The only view which might eliminate these negative arguments comes from the idea that the formation of the ability to put questions is in itself a model of the learning group process. The construction of questions implies the next two phases of the process-hypothesis-generation and self-correction. The putting of questions is therefore a central aspect of the mutually constructive learning dimension of teacher and student mentioned above. We may even go so far as to suggest that the questioning itself is the construction: as soon as the child has mastered the construction of questions, there may not be a special need to teach him to construct ways to resolve and evaluate the problems as they are. From a dialectical perspective, deconstruction announces reconstruction. The only mediating factor is time.

The Time Dimension in Community of Inquiry

My first experience teaching with the P4C format took place in one of the Ukrainian pedagogical universities, where I designed a course in Ecopsychology. The idea of conducting it in the form of community of inquiry was attractive to me, because I and my students felt it would be an ideal methodology for exploring deep ecopsychological issues which bordered on existential as well as philosophical problems.

However, as an encounter group facilitator with a therapeutic background, although I am convinced that CI methodology was a most appropriate technique for exploring the issues, I am concerned that as soon as a group which meets for only two hours a day manages to approach the stage of so-called "working alliance" or "rapport," characterized by relationships of mutual trust and cooperation, the class will be finished. That does not necessarily mean that the group experience would prove to be ineffectual, but the next time the participants got together, there is the strong possibility of encountering a lack of basic understanding and mutual acceptance. There is the strong possibility that after one week's break the group will forget its own social investment.

Encounter group classes, on the other hand, meet for six to eight hours a day-a time characterized by intense and continually transforming psychological dynamics, through which students build up and reinforce a productive "working alliance". In the case of these classes, a deeper level of psychological and philosophical inquiry marked each following day out of 48 hours format. Could this mean that, to arrive at a similar result, the CI facilitator has somehow to condense-from the point of view of time-the group process as it is done in encounter groups? Not necessarily. Another way to build the working alliance quickly is to change the quality of the material presented. As soon as a) the narrative meets a standard of emotional relevance for the group members, and (b) from the point of view of emotional ecology, does not destroy the individual's defense mechanisms (which usually emerge in the initial stages of group development), its analysis and interpretation turns into kind of life change event.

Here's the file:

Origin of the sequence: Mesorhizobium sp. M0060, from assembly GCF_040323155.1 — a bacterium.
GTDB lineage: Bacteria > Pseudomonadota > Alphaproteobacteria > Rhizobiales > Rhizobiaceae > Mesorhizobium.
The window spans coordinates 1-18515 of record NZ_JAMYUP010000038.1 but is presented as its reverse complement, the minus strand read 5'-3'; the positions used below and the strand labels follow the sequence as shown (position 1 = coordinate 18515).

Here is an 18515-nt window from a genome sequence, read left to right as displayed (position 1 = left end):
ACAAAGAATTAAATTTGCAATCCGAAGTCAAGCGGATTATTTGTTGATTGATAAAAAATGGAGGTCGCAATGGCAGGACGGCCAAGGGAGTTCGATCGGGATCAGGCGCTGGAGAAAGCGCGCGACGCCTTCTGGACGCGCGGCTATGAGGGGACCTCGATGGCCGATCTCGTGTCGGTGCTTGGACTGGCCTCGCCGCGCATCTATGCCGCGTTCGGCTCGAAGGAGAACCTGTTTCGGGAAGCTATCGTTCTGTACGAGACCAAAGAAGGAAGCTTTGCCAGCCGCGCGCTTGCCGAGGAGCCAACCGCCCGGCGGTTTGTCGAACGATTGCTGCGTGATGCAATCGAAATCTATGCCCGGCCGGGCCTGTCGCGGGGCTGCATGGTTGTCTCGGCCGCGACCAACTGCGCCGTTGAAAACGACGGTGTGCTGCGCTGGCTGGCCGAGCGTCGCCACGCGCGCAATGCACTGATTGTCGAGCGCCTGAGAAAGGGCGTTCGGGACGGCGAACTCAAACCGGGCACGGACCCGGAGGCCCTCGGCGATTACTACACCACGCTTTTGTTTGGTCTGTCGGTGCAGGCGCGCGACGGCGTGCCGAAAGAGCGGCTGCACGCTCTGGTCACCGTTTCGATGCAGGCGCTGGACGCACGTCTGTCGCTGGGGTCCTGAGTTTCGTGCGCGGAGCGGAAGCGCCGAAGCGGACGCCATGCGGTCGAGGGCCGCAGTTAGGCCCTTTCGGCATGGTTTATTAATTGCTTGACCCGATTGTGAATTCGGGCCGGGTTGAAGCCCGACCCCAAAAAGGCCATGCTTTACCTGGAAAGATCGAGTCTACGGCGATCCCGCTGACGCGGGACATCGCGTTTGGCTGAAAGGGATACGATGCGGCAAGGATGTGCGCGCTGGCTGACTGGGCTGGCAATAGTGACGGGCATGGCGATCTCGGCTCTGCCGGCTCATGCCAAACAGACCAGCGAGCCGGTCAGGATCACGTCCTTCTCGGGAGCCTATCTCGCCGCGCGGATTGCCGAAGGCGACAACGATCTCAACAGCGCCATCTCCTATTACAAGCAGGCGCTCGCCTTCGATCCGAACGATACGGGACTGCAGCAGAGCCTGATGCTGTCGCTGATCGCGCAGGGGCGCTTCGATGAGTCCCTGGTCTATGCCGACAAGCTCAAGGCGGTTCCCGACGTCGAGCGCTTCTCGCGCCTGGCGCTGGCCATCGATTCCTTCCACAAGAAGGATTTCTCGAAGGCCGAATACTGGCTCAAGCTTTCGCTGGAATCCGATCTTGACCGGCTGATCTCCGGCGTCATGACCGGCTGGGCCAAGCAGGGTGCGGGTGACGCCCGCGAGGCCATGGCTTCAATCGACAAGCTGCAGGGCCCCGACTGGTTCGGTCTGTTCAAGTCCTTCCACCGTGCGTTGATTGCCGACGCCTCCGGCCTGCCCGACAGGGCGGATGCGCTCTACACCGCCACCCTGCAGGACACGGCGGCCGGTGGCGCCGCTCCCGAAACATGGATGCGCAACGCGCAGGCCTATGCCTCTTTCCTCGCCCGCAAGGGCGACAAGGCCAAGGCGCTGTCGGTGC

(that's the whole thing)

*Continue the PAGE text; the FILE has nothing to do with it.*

Thus it is not necessarily time that leads the participants to build up relationships of trust, but a challenging common experience involving exposure to an important issue. This could be compared to the impact which even a brief emotional talk with someone who is significant in one's life can have on one's basic self-understanding. This is grounded on the assumption that the personal change process is not necessarily a gradual linear, step-by step process, but a shift or even a non-linear leap to new levels of development. We observe the same phenomenon in "insight events," during which, within a very limited period of time, persons may arrive at startling insights-generalizations which may resolve the problems that other people have been preoccupied with for years.

In its essence, the resolution of the problem of time in community of inquiry theory and practice can be viewed from the perspective of "guided group insight"-a form of holistic, non-linear, irreversible, quasi-predictable, communal transformation.

Lipman, M., Sharp, A. Growing up with Philosophy. Philadelphia: Temple University Press, 1978. - 410 p.
Kennedy, D. "The Five Communities." Inquiry 16,4 (Summer 1997): 66-86.
Lushyn, P. On the Psychology of a Man in Transition: How to Survive When Everything Goes Wrong. - Kirovograd: Kod, 1999. - 208 p. (In Russian).